The Seating Wars

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LANSING: Joshua Van Holt is sitting at his oak desk, drumming his fingers agitatedly. He has just announced plans to have a major television network broadcast his show idea, Seating Wars. He is 98.297 percent sure it will get broad-casted, and if it doesn’t, Van Holt says, “Then my favorite color’s not hot pink!” He twitched anxiously, subdued into silence after his outburst.

He said he has time to talk and give an interview exclusively to Lansing Press, as the only emails he’s gotten for the past week were from his mother and MySpace. He assured Lansing Reporters, however, that the fan mail would arrive shortly. Although he was very excited about the megapixels on his new computer, and a sequence of binary code, Lansing Times Reporters changed the subject. Once they inquired about the pilot show he wanted to have produced, he replied, “Well, buyers outbid each other for rustic seating arrangements. The highest demands are for loveseats and old couches. The egg chairs aren't selling well, though.” He adjusted his glasses nervously as he continued, “I don’t see why. After all, I've always loved them.”

Van Holt explained that if all goes well, Seating Wars will have a subtitle: Vouch for the Couch. He said, “Quite frankly, having a subtitle has been my dream ever since I saw one in an advertisement at Sam’s Club. It’s simply a stroke of intelligence and ingenuity.” Although Van Holt hasn’t received any offers from broadcasting channels, he is confident. Van Holt’s mother, Nancy, reports, “Yes, Joshie knew his destiny ever since he was a little boy and Costco had their annual patio furniture sale. It’s marvelous. It’s simply his passion.” When Lansing Reporters asked him what would happen if for example, critics who loved Storage Wars, watched it and thought it was unoriginal, he replied, “Well, they then have motivated blindness, and obviously don’t know what they’re talking about. Why would anyone like Storage Wars? It has old, dusty desks and sports gear. You are obviously missing the point.”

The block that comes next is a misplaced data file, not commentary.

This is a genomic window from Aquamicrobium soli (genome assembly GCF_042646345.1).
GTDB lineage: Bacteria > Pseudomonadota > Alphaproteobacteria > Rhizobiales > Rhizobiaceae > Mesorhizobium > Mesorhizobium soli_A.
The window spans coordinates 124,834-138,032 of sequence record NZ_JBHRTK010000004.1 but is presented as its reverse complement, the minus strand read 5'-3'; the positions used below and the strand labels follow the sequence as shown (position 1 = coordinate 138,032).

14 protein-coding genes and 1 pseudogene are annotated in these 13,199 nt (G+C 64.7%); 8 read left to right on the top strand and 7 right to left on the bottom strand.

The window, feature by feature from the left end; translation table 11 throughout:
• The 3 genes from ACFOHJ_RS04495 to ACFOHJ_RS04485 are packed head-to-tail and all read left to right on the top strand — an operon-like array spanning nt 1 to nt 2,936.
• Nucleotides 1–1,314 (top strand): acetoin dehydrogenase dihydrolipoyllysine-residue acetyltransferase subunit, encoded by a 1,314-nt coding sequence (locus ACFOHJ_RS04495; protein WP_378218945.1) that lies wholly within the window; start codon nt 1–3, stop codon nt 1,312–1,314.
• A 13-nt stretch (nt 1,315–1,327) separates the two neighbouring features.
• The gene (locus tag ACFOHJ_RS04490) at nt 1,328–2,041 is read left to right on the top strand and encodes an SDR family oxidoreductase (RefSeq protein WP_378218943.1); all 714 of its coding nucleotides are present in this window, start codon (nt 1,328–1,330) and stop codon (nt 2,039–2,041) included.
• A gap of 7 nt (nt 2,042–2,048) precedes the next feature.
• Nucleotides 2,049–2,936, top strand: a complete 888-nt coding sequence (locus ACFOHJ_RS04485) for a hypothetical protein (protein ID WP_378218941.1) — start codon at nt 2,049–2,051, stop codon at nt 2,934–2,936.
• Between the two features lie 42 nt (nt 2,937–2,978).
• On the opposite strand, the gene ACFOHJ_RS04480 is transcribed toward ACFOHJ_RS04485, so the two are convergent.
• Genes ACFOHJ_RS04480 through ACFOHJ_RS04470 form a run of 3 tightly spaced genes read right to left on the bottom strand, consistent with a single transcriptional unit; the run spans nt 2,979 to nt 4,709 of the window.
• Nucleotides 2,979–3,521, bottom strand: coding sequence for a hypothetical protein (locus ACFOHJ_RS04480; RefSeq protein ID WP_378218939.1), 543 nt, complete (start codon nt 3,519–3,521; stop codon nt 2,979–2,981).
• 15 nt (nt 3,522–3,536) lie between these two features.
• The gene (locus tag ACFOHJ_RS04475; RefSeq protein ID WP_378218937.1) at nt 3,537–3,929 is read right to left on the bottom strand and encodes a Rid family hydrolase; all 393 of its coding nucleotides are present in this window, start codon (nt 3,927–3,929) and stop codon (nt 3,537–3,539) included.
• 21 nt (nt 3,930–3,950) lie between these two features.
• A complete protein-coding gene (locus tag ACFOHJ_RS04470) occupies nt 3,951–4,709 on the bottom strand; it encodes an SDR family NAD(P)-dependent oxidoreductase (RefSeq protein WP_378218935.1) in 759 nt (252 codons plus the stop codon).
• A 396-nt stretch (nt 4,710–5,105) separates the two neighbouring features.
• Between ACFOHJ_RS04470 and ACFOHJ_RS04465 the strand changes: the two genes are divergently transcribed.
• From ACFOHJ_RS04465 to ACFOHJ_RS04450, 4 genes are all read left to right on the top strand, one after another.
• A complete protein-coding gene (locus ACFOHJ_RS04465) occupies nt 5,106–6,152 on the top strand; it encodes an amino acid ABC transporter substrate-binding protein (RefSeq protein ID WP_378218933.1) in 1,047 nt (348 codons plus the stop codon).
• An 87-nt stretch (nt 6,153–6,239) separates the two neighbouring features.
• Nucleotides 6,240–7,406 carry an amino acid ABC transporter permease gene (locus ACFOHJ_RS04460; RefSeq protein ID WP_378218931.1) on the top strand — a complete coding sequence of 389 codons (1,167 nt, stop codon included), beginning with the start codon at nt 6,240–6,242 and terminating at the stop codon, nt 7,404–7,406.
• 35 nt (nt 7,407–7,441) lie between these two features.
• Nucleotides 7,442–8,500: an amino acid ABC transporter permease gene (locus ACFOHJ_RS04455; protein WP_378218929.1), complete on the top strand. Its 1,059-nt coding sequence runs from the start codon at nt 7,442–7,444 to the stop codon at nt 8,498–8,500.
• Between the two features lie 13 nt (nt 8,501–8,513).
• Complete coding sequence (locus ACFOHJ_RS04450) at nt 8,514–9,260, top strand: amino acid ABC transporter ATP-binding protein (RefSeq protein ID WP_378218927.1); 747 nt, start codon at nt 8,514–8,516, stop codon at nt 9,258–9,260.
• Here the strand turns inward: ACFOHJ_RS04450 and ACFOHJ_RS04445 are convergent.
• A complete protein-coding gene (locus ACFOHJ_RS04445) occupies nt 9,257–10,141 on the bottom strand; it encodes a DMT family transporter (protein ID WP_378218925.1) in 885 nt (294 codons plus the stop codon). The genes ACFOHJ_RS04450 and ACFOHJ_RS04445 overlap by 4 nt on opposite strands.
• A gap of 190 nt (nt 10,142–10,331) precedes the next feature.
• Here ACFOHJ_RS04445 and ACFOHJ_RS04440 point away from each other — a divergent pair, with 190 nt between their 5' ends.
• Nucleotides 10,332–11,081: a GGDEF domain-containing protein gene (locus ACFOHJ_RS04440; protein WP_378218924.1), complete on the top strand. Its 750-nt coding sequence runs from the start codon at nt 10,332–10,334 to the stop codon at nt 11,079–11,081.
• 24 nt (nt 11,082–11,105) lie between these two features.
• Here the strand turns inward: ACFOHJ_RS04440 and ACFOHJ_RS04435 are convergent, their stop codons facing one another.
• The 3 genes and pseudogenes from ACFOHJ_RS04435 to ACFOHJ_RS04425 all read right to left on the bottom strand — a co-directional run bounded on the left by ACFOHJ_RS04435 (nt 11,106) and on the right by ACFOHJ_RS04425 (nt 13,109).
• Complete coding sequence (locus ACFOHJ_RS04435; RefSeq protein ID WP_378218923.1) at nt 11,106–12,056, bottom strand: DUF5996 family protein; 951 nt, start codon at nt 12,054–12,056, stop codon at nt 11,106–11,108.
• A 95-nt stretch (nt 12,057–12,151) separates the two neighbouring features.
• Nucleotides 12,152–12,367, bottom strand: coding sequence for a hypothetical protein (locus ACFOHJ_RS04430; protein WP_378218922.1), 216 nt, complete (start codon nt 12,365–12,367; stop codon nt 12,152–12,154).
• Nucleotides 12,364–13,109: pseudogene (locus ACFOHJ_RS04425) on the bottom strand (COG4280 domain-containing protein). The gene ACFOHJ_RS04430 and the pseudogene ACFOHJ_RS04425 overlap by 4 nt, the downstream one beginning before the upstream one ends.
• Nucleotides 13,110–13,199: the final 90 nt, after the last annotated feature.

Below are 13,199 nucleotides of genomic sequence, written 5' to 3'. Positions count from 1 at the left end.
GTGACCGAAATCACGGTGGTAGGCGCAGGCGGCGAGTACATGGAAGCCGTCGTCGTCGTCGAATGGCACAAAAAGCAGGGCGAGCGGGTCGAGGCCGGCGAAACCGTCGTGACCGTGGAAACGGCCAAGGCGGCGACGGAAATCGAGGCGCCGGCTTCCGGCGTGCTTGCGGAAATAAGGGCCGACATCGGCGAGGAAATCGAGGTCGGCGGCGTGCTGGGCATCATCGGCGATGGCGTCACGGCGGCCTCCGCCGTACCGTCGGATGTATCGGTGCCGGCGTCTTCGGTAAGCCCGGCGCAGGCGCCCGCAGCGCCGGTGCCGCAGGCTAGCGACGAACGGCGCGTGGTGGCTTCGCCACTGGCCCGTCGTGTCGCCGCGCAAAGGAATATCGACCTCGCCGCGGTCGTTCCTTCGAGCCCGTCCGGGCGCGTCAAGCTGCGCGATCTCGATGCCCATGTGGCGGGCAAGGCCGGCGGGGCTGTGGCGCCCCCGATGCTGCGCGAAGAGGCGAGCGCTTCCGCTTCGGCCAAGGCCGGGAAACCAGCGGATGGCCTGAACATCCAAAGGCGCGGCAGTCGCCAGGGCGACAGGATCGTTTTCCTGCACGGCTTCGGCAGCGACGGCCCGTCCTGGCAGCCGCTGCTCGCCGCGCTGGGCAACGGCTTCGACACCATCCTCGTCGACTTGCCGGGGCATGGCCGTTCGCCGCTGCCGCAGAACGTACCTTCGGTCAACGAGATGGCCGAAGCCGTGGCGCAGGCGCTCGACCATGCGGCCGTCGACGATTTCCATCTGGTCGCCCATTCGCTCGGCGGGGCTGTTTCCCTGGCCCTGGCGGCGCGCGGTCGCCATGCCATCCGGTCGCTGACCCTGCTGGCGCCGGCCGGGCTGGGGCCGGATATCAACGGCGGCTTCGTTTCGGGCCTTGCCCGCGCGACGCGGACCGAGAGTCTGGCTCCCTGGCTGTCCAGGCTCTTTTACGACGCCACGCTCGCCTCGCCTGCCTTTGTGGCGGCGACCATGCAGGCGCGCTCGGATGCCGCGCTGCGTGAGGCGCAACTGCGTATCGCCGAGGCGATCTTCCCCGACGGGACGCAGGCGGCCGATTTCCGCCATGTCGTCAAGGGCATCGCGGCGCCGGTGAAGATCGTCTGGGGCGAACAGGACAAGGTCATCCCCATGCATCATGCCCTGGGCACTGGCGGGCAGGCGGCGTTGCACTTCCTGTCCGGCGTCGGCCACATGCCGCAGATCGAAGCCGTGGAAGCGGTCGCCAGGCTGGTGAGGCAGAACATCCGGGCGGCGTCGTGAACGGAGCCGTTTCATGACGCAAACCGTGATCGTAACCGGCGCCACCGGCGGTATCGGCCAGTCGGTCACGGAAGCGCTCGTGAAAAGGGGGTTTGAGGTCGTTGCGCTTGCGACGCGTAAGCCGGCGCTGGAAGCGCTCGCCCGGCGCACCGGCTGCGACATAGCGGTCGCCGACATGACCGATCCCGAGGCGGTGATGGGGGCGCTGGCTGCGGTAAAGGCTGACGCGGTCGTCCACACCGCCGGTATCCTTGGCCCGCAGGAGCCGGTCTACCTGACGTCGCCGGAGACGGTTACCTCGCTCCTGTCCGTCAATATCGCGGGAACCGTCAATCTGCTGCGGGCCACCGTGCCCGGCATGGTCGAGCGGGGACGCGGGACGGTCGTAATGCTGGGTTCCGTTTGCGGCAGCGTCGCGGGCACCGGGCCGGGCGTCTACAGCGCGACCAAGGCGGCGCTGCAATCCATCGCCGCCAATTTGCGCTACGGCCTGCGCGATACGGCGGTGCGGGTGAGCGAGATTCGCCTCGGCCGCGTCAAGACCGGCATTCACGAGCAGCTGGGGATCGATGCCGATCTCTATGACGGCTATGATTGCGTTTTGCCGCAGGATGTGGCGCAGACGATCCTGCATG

Van Holt reportedly doesn’t worry about people not-watching his show, because it’s for all of the ‘couch connoisseurs’ out there, sitting on their high-end chaise lounges and eating Lay’s Cheddar potato chips. Also, he added, it has a twist, “because after the buyers select their seat furnishings, they can dig under the cushions to find lost and rare items.” Van Holt’s past treasures found under the sofa include a button, several scraps of crumpled-up paper, a yellow paperclip, a nickel, and seven pennies.

Van Holt’s associate, Ms. Lindgren, adds, “Yeah, when Josh found the nickel, it made his week. He was all happy and cheerful. He kept mumbling something about being an unnoticed artist, and the new face of television, and when we tried to get him to join in the cubicle gossip circle, all he would talk about was that stupid coin!” Van Holt declined to comment, as his feelings were deeply wounded. It had been 26 hours since he sent out the email, and nobody from the networks had replied. BBC, ABC Family, and TLC declined to comment. Towards the end of the Lansing Reporters’ visit, Fox’s spokesperson blatantly said, “His idea lacks a definitive audience, as well as a motivated fan base. Furthermore, it’s the worst concept I’ve heard in the business since I started twenty-five years ago!” Van Holt excused himself to go eat a peanut-butter-and-jelly sandwich in his room and talk to his stuffed animal, Mr. Bear, while reportedly having “a good cry” and watching Dora reruns.





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